ci2017

Stanford and UCSF will be co-hosting a major national pediatric CI meeting July 26-29, 2017, in San Francisco, and in conjunction with the American Cochlear Implant Alliance. Scientific Program Chairs for this event are SICHL’s Nikolas Blevins, MD and Charles Limb, MD from University of California San Francisco.

ACI Alliance, Stanford University School of Medicine, and University of California San Francisco invite you to join over 1200 physicians, audiologists, speech pathologists, educators, hearing scientists and members of industry at CI2017 Pediatric in San Francisco, CA.

The CI2017 Pediatric Symposium will assemble a multi-specialty group of clinicians and scientists to explore current topics having the greatest impact on improving pediatric cochlear implant outcomes. The symposium will be organized around six themes with keynote speakers addressing these themes and podium talks providing further exploration of research and clinical insights.

CI2017 Pediatric Symposium Themes:

Music: Improving Perception and Appreciation: Despite the remarkable advances in outcomes in pediatric cochlear implantation, restoration of music appreciation remains elusive. We will explore the metrics by which music appreciation can be measured, the role of the peripheral and central auditory system on this process, and implications of access to music on children with hearing loss. With this understanding, we will explore opportunities to improve access to music in our pediatric CI population.

Technology: Improving CI Results in an Increasingly Interconnected World: Cochlear implantation remains a model for success in biotechnology, providing prosthetic restoration of a special sense. Further improvements in cochlear implantation will occur when we are able to better integrate other breakthroughs in related biotechnology, including improved device design, integrated cellular- or pharmaco-therapy, use of advanced techniques for data collection/ mining, and improved integration with other communication technology. Speakers and panelists from related disciplines will explore pathways to leverage resources and opportunities available in biotechnology fields to the benefit of our pediatric cochlear implant patients.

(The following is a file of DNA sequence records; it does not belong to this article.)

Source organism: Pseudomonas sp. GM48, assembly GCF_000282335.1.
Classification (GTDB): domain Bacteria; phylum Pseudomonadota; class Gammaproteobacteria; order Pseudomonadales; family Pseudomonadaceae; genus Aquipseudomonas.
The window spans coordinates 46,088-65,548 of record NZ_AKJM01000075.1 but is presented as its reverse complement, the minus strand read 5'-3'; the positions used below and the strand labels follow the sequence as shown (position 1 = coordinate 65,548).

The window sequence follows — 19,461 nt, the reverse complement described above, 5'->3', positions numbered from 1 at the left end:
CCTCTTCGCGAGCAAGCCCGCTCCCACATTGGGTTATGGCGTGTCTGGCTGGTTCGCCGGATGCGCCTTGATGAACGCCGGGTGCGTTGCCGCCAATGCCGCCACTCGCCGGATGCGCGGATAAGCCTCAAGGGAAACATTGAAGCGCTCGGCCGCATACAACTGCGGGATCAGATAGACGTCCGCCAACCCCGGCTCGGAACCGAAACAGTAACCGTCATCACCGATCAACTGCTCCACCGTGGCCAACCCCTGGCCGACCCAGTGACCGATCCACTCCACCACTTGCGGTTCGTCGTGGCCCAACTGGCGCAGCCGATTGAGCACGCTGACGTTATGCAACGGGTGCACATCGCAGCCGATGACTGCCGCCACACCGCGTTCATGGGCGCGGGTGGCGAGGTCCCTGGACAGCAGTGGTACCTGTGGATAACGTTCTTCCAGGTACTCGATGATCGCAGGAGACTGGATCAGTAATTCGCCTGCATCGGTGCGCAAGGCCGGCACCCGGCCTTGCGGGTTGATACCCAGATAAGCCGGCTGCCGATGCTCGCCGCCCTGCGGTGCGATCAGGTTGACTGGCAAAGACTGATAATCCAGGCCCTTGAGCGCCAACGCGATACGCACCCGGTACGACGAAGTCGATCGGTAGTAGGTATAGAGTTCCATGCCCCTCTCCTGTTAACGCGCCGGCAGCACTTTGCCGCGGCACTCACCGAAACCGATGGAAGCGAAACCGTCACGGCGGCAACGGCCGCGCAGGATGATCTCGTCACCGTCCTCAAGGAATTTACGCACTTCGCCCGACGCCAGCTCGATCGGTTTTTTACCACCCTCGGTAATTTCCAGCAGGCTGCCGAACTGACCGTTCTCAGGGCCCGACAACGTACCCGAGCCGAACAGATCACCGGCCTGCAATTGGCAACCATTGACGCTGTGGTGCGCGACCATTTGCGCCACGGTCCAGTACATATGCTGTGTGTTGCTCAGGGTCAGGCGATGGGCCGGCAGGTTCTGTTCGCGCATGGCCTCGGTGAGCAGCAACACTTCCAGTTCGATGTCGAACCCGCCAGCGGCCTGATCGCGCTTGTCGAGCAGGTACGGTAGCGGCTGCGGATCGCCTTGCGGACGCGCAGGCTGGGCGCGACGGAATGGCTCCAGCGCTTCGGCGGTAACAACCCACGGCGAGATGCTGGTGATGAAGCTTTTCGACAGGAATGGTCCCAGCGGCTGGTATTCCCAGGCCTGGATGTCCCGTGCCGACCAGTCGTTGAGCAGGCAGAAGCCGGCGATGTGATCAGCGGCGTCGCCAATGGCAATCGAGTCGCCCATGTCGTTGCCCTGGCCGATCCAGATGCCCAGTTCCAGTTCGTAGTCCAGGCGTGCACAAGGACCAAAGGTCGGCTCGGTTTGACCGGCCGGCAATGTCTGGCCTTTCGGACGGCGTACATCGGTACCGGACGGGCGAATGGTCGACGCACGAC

Cognition: Improving Our Understanding of Language Development and Central Plasticity: The successful development of language remains a central measure of pediatric cochlear implantation. We will bring experts together with diverse expertise in the development of language and how it relates to hearing – from peripheral signal perception to CNS plasticity. The role of early and targeted intervention will be explored, and where habilitation efforts are likely to be most productive to improve outcomes.

Outcomes: Improving the Use of Metrics for Success: Objective assessment of current outcomes is critical to formulating a path to improved future results. We will consider objective measures and determinants of how children perform with their implants—including device/signal processing technology, candidacy issues, surgical techniques, and post-implantation rehabilitation. Taking a multidisciplinary and multifactorial approach to these complex issues will allow the isolation of key factors that may most improve outcomes.

Indications: Improving Hearing in Expanded Populations: The continued improvement in pediatric cochlear implant outcomes has allowed its use in expanded populations of children. Issues such as the indications for implantation in the presence of single-sided deafness, residual functional hearing, and congenital malformations will be examined. Similarly, indications for cochlear implantation in children with concurrent challenges (e.g., cognitive, medical/surgical, socioeconomic) will be assessed in an effort to offer objective guidelines in candidate selection and direct future study.

Delivery: Improving Efficacy, Availability, and Efficiency in CI Care: Outcomes of pediatric cochlear implantation are vitally dependent on access to implantation services from experienced providers. Many children and families affected by hearing loss are at risk for suboptimal results due to economic or geographic constraints. Similarly, many CI centers are under increasing economic pressures in their attempts to provide the highest quality implant care. The clinical and procedural complexity of CI care can make learning the process a challenge for new clinicians. We will examine innovative methods to optimize access to care, in an efficient and cost-effective manner. Current trends and experience in teletherapy and remote mapping will be explored as an opportunity to expand CI benefits to a greater population. Special sessions are planned for new CI clinicians to learn approaches and insights from experienced leaders.